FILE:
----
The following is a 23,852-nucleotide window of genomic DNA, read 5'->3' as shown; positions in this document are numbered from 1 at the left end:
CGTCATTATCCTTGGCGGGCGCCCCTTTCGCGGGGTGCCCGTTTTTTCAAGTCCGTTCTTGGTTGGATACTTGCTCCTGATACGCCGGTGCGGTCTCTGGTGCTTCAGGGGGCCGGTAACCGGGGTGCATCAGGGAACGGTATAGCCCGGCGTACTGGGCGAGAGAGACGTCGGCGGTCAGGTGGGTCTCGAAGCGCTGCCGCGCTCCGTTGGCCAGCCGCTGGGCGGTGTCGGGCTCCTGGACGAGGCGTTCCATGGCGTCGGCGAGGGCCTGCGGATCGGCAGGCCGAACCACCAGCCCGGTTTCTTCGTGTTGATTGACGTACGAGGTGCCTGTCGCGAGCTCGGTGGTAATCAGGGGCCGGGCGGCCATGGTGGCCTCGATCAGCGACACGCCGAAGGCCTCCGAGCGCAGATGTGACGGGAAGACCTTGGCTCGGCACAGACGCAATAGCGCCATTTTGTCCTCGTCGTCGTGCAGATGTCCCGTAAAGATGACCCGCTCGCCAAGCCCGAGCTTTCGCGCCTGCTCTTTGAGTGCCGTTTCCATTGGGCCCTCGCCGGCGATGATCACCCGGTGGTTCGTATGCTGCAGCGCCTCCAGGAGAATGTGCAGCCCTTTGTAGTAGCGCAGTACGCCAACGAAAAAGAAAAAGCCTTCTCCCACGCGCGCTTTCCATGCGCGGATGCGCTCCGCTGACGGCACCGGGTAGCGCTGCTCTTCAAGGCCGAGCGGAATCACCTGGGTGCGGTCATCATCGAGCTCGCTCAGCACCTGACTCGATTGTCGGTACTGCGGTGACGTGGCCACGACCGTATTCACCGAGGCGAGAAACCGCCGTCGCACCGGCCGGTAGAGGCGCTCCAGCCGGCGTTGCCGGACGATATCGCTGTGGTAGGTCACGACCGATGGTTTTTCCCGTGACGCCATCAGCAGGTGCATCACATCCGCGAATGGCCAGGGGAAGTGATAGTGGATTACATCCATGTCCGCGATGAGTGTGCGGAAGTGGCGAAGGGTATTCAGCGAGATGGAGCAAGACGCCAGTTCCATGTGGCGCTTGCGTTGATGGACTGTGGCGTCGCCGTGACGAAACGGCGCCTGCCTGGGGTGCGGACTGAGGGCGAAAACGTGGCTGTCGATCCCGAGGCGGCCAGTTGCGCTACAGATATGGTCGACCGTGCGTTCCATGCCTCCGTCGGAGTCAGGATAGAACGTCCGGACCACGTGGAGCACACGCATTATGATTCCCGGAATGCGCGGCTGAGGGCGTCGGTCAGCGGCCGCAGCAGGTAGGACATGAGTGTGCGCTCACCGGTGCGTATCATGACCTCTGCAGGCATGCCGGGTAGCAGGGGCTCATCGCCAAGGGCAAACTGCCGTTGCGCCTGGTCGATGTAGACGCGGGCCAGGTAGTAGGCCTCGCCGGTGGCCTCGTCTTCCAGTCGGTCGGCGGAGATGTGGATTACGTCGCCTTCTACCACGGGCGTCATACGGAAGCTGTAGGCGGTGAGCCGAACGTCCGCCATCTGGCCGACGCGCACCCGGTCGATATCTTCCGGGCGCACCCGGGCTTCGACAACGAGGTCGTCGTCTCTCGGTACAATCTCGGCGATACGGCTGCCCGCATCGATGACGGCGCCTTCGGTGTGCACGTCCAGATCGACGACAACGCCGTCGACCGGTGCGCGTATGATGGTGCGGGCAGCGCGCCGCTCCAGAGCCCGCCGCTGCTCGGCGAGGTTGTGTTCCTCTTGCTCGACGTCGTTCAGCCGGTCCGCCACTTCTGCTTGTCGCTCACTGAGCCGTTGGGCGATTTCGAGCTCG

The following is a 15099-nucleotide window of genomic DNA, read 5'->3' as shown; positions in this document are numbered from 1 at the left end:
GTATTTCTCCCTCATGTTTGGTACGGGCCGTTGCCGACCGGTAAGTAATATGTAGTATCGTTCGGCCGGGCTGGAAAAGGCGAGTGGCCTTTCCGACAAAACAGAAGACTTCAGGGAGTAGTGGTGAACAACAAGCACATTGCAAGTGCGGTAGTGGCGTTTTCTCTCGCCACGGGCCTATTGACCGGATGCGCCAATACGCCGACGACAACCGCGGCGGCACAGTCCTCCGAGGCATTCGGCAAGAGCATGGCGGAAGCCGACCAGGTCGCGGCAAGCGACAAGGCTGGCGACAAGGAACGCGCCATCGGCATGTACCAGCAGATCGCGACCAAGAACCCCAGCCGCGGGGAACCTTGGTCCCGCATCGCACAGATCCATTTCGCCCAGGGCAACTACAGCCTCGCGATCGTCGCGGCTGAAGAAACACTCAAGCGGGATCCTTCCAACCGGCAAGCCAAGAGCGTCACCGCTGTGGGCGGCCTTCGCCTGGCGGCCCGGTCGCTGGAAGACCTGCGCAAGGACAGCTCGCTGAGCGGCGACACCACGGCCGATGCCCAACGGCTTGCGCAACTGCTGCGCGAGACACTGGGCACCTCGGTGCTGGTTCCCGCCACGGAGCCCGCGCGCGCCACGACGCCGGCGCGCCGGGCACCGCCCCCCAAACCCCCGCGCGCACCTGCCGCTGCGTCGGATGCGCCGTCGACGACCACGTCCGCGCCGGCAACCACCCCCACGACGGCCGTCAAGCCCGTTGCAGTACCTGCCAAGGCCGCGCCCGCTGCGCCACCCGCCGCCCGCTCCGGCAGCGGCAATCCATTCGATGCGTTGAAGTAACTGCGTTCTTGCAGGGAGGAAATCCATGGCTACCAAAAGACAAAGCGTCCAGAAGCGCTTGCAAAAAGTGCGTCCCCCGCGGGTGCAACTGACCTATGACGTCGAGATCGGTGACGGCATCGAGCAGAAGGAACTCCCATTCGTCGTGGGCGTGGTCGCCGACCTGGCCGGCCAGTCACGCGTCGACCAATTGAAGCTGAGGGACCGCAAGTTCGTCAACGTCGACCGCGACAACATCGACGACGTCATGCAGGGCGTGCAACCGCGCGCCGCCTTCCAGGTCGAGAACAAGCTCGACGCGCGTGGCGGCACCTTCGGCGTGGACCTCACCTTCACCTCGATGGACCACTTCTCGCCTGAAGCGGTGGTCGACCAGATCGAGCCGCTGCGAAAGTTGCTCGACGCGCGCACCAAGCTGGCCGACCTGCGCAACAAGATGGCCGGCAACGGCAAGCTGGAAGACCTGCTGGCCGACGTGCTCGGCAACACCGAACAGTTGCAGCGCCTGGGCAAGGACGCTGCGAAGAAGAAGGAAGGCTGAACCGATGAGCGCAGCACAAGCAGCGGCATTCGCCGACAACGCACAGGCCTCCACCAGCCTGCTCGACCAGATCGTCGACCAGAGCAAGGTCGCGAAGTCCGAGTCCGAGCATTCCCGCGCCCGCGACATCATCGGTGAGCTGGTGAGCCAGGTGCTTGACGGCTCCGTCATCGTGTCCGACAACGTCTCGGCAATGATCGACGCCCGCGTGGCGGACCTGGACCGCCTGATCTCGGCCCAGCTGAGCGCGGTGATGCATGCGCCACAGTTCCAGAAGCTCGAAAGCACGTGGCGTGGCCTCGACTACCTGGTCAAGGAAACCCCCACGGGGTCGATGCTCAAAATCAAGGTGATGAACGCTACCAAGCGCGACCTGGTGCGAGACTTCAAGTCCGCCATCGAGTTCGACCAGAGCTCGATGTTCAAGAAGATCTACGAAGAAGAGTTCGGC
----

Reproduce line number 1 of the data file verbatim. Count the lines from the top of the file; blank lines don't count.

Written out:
The following is a 23,852-nucleotide window of genomic DNA, read 5'->3' as shown; positions in this document are numbered from 1 at the left end: